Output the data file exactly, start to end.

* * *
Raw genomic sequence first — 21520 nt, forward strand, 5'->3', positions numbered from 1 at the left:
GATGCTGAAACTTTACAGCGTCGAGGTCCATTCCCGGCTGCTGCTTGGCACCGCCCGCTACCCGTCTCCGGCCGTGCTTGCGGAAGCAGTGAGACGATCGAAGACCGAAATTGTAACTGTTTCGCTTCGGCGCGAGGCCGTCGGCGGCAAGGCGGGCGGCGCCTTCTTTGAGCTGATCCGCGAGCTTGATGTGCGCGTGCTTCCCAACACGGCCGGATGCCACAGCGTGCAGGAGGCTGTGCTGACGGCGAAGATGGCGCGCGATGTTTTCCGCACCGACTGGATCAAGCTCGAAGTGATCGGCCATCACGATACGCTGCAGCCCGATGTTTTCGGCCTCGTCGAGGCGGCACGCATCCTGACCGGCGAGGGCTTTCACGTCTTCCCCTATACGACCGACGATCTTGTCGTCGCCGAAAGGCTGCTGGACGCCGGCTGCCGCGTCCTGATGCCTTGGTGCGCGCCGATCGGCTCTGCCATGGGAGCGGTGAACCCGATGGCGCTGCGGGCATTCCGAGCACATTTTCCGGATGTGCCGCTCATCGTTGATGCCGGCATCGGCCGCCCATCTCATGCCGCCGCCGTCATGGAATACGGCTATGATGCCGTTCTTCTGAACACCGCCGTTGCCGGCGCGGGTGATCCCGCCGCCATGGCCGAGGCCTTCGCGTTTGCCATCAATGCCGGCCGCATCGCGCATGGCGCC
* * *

Raw genomic sequence first — 21520 nt, forward strand, 5'->3', positions numbered from 1 at the left:
GATGCTGAAACTTTACAGCGTCGAGGTCCATTCCCGGCTGCTGCTTGGCACCGCCCGCTACCCGTCTCCGGCCGTGCTTGCGGAAGCAGTGAGACGATCGAAGACCGAAATTGTAACTGTTTCGCTTCGGCGCGAGGCCGTCGGCGGCAAGGCGGGCGGCGCCTTCTTTGAGCTGATCCGCGAGCTTGATGTGCGCGTGCTTCCCAACACGGCCGGATGCCACAGCGTGCAGGAGGCTGTGCTGACGGCGAAGATGGCGCGCGATGTTTTCCGCACCGACTGGATCAAGCTCGAAGTGATCGGCCATCACGATACGCTGCAGCCCGATGTTTTCGGCCTCGTCGAGGCGGCACGCATCCTGACCGGCGAGGGCTTTCACGTCTTCCCCTATACGACCGACGATCTTGTCGTCGCCGAAAGGCTGCTGGACGCCGGCTGCCGCGTCCTGATGCCTTGGTGCGCGCCGATCGGCTCTGCCATGGGAGCGGTGAACCCGATGGCGCTGCGGGCATTCCGAGCACATTTTCCGGATGTGCCGCTCATCGTTGATGCCGGCATCGGCCGCCCATCTCATGCCGCCGCCGTCATGGAATACGGCTATGATGCCGTTCTTCTGAACACCGCCGTTGCCGGCGCGGGTGATCCCGCCGCCATGGCCGAGGCCTTCGCGTTTGCCATCAATGCCGGCCGCATCGCGCATGGCGCC